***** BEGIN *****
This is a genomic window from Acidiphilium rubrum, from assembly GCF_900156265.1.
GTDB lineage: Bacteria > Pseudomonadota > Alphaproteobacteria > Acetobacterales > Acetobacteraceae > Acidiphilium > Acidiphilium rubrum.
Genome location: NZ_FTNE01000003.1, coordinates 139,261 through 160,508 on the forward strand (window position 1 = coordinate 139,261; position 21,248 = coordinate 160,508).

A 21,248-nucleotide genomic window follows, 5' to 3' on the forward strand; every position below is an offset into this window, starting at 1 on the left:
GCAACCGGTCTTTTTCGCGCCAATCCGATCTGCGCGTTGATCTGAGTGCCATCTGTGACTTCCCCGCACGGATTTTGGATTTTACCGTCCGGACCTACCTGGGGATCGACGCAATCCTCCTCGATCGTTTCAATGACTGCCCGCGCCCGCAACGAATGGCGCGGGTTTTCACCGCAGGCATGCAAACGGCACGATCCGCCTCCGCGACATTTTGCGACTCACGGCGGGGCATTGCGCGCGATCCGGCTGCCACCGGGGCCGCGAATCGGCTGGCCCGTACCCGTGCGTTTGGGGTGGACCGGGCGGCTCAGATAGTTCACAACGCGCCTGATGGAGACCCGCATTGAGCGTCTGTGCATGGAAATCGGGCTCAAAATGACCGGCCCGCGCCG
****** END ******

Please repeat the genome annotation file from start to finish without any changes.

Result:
This is a genomic window from Acidiphilium rubrum, from assembly GCF_900156265.1.
GTDB lineage: Bacteria > Pseudomonadota > Alphaproteobacteria > Acetobacterales > Acetobacteraceae > Acidiphilium > Acidiphilium rubrum.
Genome location: NZ_FTNE01000003.1, coordinates 139,261 through 160,508 on the forward strand (window position 1 = coordinate 139,261; position 21,248 = coordinate 160,508).

A 21,248-nucleotide genomic window follows, 5' to 3' on the forward strand; every position below is an offset into this window, starting at 1 on the left:
GCAACCGGTCTTTTTCGCGCCAATCCGATCTGCGCGTTGATCTGAGTGCCATCTGTGACTTCCCCGCACGGATTTTGGATTTTACCGTCCGGACCTACCTGGGGATCGACGCAATCCTCCTCGATCGTTTCAATGACTGCCCGCGCCCGCAACGAATGGCGCGGGTTTTCACCGCAGGCATGCAAACGGCACGATCCGCCTCCGCGACATTTTGCGACTCACGGCGGGGCATTGCGCGCGATCCGGCTGCCACCGGGGCCGCGAATCGGCTGGCCCGTACCCGTGCGTTTGGGGTGGACCGGGCGGCTCAGATAGTTCACAACGCGCCTGATGGAGACCCGCATTGAGCGTCTGTGCATGGAAATCGGGCTCAAAATGACCGGCCCGCGCCG